Picture 300,000 angry people marching on Washington D.C. in the name of legal abortion. They are holding “Never Again” signs with wire hangers around their necks to symbolize the heinous truth of what common illegal abortion methodology is.
This sounds like one of the popular post-Trump election marches right? Wrong.
This protest happened in 1969 before the Roe v. Wade ruling in 1973, which legalized abortion in every state. Before this verdict, self-induced and “back-door” abortions were common for women with unwanted pregnancies. These were typically performed in unsanitary conditions by someone not medically qualified, which was often the woman herself.
The coat hanger is the selected image because it is a common tool used to penetrate the cervix and disrupt an unwanted pregnancy in self-induced abortion. This practice, and others like it, have historically led to internal injury, severe infection, hospitalization or maternal death [or any combination of the four].
In 1968 alone more than 500,000 prohibited abortions were performed in the United States and about 5,000 maternal deaths occurred as a result.
In contrast, 664,435 safe abortions were reported to the Center for Disease Control and Prevention (CDC) in 2013 without any deaths. Abortion safety is becoming significant once again in light of the recent election.
Today, after 44 years of legalization, President Trump has fervently voiced his pro-life agenda. This includes this statement made during the third presidential debate in October 2016, when asked if he would like to overturn Roe v. Wade: “That’ll happen automatically, in my opinion, because I am putting pro-life justices on the court. I will say this: It will go back to the states, and the states will then make a determination.”
This, and other remarks like it, have outraged many pro-choice Americans because Roe v. Wade established abortion as a constitutional right for women. Now this right is being threatened and the history of unsafe abortions is coming back around as a potential future for women in America.
In the U.S. about 4,157,894 people took part in the Women’s March after the Trump inauguration with 500,000 on Washington D.C. alone, quite a jump from the 300,000 in 1969.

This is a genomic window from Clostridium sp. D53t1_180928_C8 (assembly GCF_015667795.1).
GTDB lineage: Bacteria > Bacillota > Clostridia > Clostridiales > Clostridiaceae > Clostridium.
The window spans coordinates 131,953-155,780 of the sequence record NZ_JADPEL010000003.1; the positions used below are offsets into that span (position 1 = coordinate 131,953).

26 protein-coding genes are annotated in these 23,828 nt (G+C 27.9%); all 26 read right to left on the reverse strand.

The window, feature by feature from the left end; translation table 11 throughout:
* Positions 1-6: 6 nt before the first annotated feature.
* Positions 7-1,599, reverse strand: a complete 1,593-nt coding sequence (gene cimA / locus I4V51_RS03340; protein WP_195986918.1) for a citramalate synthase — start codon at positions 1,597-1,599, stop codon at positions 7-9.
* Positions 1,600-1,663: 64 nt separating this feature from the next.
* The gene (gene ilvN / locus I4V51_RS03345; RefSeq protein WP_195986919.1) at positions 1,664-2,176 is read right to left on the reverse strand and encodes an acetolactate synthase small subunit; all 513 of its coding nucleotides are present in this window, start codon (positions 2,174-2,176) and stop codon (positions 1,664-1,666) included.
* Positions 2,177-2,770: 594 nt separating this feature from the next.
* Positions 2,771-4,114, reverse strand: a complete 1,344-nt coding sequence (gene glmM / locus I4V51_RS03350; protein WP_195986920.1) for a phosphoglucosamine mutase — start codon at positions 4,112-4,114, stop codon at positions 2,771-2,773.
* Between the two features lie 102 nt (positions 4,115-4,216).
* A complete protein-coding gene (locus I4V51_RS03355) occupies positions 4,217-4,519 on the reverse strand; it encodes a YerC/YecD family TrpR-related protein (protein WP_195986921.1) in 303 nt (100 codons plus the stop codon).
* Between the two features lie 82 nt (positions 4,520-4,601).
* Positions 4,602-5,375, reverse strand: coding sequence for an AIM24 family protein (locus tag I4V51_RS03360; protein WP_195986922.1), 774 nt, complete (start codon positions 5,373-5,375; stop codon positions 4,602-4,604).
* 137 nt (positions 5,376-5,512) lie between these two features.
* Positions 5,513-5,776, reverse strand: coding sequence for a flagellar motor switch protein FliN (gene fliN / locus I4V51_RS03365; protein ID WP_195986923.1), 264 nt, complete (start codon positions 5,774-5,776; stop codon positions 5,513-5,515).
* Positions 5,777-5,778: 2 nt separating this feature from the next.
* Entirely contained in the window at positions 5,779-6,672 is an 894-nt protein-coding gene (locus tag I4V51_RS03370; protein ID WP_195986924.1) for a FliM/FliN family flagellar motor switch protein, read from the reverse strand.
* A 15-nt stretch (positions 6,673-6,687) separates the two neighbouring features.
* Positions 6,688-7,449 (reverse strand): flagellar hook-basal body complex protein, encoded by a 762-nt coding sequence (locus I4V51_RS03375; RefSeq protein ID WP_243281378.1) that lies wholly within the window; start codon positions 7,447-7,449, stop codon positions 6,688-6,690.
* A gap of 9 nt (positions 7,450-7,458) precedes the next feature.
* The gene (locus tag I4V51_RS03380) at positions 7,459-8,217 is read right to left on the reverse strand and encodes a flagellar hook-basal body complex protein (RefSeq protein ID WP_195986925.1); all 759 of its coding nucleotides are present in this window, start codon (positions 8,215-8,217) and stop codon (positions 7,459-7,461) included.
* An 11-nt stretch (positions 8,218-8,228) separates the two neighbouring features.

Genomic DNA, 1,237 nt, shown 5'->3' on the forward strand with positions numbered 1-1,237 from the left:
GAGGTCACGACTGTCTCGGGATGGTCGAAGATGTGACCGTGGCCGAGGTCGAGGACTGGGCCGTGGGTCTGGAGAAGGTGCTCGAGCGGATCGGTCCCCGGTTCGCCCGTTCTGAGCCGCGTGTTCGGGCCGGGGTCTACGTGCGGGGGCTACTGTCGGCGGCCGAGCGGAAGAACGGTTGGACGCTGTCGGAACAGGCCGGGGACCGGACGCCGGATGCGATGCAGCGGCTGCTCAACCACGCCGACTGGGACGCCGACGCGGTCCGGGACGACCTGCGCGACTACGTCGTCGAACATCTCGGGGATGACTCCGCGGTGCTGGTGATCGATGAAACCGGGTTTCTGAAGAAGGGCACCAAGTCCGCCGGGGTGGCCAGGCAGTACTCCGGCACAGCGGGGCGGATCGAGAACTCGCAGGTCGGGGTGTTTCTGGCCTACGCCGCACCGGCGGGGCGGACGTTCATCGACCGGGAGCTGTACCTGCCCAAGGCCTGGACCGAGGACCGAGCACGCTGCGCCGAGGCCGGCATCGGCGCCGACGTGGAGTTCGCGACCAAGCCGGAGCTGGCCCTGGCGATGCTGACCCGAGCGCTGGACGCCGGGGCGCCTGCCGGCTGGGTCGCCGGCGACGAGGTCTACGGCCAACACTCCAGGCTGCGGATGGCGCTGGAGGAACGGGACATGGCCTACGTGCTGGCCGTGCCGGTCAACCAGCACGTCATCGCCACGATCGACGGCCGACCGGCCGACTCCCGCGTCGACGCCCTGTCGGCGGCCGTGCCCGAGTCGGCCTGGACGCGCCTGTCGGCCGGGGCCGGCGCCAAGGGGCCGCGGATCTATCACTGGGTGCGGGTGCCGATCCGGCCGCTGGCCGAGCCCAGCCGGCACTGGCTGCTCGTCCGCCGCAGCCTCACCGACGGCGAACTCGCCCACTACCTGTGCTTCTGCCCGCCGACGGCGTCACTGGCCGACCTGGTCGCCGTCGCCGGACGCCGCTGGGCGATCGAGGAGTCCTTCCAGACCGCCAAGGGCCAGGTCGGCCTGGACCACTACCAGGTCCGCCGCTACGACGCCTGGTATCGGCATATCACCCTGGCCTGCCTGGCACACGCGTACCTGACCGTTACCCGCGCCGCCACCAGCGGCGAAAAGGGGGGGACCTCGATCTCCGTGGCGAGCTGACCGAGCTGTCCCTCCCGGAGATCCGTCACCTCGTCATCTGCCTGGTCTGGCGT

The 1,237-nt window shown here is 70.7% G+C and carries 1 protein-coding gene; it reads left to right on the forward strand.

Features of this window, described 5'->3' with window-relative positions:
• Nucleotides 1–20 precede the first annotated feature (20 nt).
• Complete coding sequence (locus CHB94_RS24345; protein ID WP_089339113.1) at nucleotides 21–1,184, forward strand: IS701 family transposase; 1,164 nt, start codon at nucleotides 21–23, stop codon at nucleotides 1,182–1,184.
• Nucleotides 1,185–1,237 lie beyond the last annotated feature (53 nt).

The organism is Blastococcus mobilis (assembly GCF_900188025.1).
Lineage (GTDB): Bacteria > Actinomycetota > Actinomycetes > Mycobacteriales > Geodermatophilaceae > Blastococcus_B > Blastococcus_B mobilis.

There was an outstanding similarity among the passionate pro-choice participants; the presence of the notorious wire coat hanger symbol to represent the options that remain if abortion is once again made illegal. However, since 1969 this symbol has evolved and become quite popular for the pro-choice movement.
In 2016 Ohio banned abortions performed after six weeks of pregnancy, people immediately reacted by putting wire hangers on the fence of the Ohio Statehouse and protested with hangers in hand. The D.C. Abortion Fund, run by volunteers only, gives away coat hanger pendants to those who donate money to help local women pay for abortions.
This has ignited controversy on social media and made the symbol even more popular among pro-choice activists.
After the Women’s March several tattoo artists in Brooklyn, New York started giving coat hanger tattoos for free, donating the money to Planned Parenthood or other pro-choice organizations. They also have fundraisers where hundreds of people wait in line to be tattooed and donate to the cause.
This trend has caught on throughout the country and people everywhere are getting inked with small coat hangers. The symbol is gaining steam and recognition from both the conservative and liberal media due to its shocking nature. This image is forcing people to envision the horrific reality of illegal abortion.
Banning abortions in the United States will not stop them from being performed, it will only make unsafe abortions flourish once again and bring back the classic coat hanger method.
This is a developed nation with the medical resources and moral responsibility to keep its women safe. Remembering America’s abortion history is the simplest way to avoid repeating it and the image of a coat hanger will not be easily forgotten.